Column: Balance highlights Texas men’s basketball success

David Leffler

Oftentimes, basketball lends its focus to individuals more than to whole teams. A few select players steal the attention deserved by many others, largely because of the small team size, which allows star players to emerge and cast shadows over their teammates. But things are different with the current Texas men’s basketball team, which has won nine of its last 10 conference games, thanks to its cohesive, selfless playing style.

For years, head coach Rick Barnes tried the same route to success as many other coaches in college hoops: recruit several big-time talents who will only stick around for a year before going to the NBA and hope to win with them immediately. Barnes has since shifted from this tactic and sought players who plan to stay in Austin for multiple years, resulting in valuable team chemistry and all-in effort from every player.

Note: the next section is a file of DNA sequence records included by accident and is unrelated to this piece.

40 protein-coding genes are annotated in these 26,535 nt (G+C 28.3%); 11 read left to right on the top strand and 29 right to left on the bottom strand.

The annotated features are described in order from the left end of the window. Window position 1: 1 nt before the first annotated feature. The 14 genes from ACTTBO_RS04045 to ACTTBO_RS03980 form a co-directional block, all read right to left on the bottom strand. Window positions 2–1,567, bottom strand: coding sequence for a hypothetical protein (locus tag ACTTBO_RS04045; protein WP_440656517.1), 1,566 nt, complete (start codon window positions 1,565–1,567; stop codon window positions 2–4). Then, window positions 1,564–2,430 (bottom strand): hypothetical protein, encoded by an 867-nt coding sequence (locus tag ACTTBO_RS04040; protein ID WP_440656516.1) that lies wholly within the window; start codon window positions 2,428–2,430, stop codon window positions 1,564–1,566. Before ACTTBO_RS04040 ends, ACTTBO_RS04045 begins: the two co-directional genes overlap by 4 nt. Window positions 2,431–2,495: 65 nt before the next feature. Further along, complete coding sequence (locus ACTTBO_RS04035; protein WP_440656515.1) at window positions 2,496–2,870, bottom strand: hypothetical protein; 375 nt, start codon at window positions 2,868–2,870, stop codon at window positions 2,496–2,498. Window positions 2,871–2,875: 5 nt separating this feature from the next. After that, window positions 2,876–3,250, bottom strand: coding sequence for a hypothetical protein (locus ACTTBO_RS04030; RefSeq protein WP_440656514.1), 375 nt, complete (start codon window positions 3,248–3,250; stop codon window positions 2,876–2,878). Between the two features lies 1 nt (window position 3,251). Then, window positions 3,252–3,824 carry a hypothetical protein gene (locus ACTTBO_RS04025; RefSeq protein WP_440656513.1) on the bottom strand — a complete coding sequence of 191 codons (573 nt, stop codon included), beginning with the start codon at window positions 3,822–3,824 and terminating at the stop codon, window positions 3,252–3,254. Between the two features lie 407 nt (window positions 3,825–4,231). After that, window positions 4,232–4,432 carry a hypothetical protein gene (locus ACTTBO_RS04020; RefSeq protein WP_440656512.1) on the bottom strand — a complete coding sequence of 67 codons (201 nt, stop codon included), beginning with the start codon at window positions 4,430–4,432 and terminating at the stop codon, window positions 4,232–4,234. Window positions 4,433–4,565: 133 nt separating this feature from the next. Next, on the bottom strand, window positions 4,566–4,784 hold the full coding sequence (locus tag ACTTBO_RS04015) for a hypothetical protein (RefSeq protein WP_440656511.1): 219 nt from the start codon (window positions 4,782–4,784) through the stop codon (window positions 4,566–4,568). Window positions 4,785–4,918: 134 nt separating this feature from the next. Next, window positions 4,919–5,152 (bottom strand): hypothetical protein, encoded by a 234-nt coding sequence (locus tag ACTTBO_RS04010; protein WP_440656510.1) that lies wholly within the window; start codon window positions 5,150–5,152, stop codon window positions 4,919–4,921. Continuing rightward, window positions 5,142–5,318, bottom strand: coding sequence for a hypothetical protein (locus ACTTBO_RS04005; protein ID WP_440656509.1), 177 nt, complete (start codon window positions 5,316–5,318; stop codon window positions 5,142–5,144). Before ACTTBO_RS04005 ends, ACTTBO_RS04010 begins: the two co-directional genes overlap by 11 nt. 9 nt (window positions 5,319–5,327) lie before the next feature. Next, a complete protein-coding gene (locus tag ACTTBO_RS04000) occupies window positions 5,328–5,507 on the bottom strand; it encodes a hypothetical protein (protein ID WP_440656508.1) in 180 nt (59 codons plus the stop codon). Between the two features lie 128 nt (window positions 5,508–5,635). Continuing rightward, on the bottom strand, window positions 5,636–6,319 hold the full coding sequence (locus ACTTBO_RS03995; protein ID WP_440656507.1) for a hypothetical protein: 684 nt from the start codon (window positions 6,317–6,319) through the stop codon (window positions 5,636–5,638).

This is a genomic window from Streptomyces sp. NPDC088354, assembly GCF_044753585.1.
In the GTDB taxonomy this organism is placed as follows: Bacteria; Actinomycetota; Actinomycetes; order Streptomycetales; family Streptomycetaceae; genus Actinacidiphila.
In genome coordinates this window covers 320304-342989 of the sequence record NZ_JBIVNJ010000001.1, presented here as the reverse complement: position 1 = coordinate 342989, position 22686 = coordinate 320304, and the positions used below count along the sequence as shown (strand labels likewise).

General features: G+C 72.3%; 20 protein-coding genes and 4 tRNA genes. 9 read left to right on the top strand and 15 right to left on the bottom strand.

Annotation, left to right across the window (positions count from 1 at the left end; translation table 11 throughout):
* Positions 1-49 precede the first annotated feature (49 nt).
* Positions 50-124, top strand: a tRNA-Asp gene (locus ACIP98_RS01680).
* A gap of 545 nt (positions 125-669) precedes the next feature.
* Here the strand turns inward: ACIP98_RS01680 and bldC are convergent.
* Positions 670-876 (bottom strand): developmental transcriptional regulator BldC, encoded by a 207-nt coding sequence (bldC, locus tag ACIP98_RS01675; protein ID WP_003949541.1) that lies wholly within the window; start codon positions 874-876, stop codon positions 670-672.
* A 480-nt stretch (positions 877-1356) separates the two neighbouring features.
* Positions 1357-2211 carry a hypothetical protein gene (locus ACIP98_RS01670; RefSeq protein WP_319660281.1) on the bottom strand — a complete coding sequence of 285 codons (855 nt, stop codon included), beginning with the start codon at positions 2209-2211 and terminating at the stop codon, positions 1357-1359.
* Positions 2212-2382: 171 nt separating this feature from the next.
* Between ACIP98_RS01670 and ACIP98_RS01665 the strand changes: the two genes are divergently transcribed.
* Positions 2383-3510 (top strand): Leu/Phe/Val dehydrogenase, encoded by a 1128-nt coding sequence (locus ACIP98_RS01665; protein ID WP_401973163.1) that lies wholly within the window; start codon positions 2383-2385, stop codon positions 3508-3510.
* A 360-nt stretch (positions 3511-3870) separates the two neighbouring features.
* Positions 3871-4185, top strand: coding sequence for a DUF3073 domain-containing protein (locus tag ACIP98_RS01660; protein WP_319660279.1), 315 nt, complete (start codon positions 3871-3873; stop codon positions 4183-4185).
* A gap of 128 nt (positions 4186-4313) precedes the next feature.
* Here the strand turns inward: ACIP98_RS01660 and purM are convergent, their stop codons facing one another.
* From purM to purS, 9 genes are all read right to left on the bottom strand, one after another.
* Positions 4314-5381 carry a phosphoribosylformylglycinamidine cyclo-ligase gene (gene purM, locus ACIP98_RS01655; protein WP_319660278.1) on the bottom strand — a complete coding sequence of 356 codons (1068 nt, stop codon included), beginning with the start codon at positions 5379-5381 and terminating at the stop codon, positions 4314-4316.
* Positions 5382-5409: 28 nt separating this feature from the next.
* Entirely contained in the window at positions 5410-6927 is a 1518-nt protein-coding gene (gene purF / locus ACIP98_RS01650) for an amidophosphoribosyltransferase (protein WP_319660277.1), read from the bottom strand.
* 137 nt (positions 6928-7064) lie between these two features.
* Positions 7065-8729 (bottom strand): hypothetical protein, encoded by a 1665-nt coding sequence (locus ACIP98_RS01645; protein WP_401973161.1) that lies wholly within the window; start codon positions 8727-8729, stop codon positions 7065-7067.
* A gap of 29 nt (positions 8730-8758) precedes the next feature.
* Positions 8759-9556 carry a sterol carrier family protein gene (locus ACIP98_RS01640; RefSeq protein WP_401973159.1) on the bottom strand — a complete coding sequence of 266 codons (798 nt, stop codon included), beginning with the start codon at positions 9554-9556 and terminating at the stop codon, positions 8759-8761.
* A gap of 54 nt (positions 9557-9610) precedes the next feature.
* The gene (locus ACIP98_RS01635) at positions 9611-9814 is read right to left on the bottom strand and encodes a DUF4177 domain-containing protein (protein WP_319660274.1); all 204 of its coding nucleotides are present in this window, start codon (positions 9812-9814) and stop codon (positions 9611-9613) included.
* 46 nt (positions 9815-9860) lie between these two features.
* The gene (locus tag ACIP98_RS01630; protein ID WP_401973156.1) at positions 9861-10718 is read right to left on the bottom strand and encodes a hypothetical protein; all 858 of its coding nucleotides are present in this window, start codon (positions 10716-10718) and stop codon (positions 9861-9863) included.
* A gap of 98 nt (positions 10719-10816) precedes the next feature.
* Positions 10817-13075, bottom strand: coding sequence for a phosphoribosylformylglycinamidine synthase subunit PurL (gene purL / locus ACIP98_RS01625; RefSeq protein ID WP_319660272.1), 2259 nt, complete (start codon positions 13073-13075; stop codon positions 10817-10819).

Saturday’s 88-71 victory over West Virginia sums this up perfectly. All of Texas’ starters reached double-digit point totals while the team made more than half of its shots. This was the fifth time this season the Longhorns have had five players reach double figures in points, although it was the first time every starter got in on the action.

A balanced scoring attack has been a constant strength for this team. Of the team’s 25 games this season, Texas has had four or more players reach double-digit point totals 16 times and three or more players on 20 occasions. With scoring threats across the board, opposing coaches can’t focus their defensive schemes on one or two players.

At this point, the Longhorns have four players averaging between 11 and 13 points per game. It’s rare to see such a small gap between a team’s top scorer and its fourth-leading scorer. Texas’ offense gives Barnes flexibility in designing schemes that have resulted in six wins by double-digit point margins in the last nine games.

A balanced attack has a paramount effect on a team’s psyche, something the Longhorns will draw upon for their two critical games this week against No. 17 Iowa State and No. 8 Kansas. It is no longer a death sentence when one player has a disappointing game. Now it’s merely an opportunity for someone else to step up.